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NCAA Tournament 2015: Final Four Preview

Will Kentucky's perfect season finally end? Can Michigan State make it a second consecutive year that a 7-seed has made it to the National Championship game?

Brian Spurlock-USA TODAY Sports

After two chaotic weeks of NCAA Tournament basketball, we're down to four teams and we have just three games left to be played. Here's a quick preview of what's left to come:

1) Wisconsin vs. 1) Kentucky:

It's been an eerily similar tournament for the Wisconsin Badgers compared to last year. They defeated the Arizona Wildcats in the Elite Eight for the second straight year, and also will face the Kentucky Wildcats for the second straight year in the Final Four. In that game, Andrew Harrison hit a game-winning three in the final seconds to lead Kentucky to a 74-73 victory.

For Kentucky, anything short of a title will be considered a failure for this 38-0, star-studded team. Unlike last year's Kentucky team, who got hot at the right time, this team is supposed to be in this position. The Wildcats got quite the scare against the Notre Dame Fighting Irish in the Elite Eight, and for a while there it looked like their perfect season was in jeopardy. Despite being down by five with just over five minutes left in the game, they managed to come back to win. It feels like this is a team of destiny.

One thing is for sure, this game will feature plenty of star power. On Wisconsin's end, you have the likely National Player of the Year in Frank Kaminsky, and Sam Dekker (Arizona fans know him well). On the other side, you have the daunting frontline of Karl-Anthony Towns, Willie Cauley-Stein, and Trey Lyles, the Harrison twins, and a bench full of 5-star players.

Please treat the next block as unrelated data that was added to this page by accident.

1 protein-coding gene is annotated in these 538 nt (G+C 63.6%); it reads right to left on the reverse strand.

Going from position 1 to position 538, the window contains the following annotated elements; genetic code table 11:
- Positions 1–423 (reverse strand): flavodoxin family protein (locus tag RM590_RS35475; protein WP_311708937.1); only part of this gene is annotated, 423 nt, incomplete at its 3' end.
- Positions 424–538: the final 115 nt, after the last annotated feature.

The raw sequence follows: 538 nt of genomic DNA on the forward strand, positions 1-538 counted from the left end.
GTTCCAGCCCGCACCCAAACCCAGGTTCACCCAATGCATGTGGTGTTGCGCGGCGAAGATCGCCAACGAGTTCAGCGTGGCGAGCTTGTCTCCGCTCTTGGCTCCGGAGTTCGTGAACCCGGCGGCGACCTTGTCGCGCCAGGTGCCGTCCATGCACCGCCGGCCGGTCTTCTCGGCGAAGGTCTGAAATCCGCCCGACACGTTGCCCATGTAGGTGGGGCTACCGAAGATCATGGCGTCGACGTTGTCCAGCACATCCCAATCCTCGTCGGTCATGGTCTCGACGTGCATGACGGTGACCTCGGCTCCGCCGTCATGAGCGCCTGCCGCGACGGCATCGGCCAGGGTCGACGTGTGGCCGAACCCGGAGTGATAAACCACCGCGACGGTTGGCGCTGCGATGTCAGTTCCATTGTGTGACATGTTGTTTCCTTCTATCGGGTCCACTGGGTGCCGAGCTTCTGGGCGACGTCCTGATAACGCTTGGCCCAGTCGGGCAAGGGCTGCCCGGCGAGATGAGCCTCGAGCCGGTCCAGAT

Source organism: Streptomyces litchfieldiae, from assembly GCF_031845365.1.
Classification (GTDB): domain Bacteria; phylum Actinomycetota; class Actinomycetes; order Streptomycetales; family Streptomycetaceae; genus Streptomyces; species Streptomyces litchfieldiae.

I think the tipping point in this game will be Kentucky's size and front court depth.

For most teams, Frank Kaminsky is a huge matchup problem. He's too strong and skilled in the post for smaller defenders, and he's too good off the dribble for bigger defenders. The thing is, Kentucky isn't like most teams. They have an unfair amount of large, versatile defenders that all have unique skill sets that can be used to slow down Kaminsky. Willie Cauley-Stein, who missed last year's matchup between these teams, possesses a ridiculous defensive skill set. He has the length to challenge and alter shots, has the lateral quickness of a guard, and is a leaper. He's arguably the best defender in college basketball, and figures to be a tough matchup for Kaminsky.

And if for some reason he gets in foul trouble or is somehow ineffective, Coach Calipari has many others he can turn to. Dakari Johnson is a 260+ pound center that can prevent Kaminsky from getting good post position. And he's nearly 7-feet tall so he can alter shots too. Then you have Karl-Anthony Towns who is the size of an NBA center and averages 4.4 blocks per 40 minutes. And wait, there's more! Marcus Lee, a lanky and quick 6'9" forward, could cause havoc for Kaminsky similar to how Rondae Hollis-Jefferson did at times. Trey Lyles, who plays the three for UK, is 6'10" and could help with Kaminsky too if need be. The list goes on and on, and for this reason, I don't see Kaminsky having a big game against UK's frontline.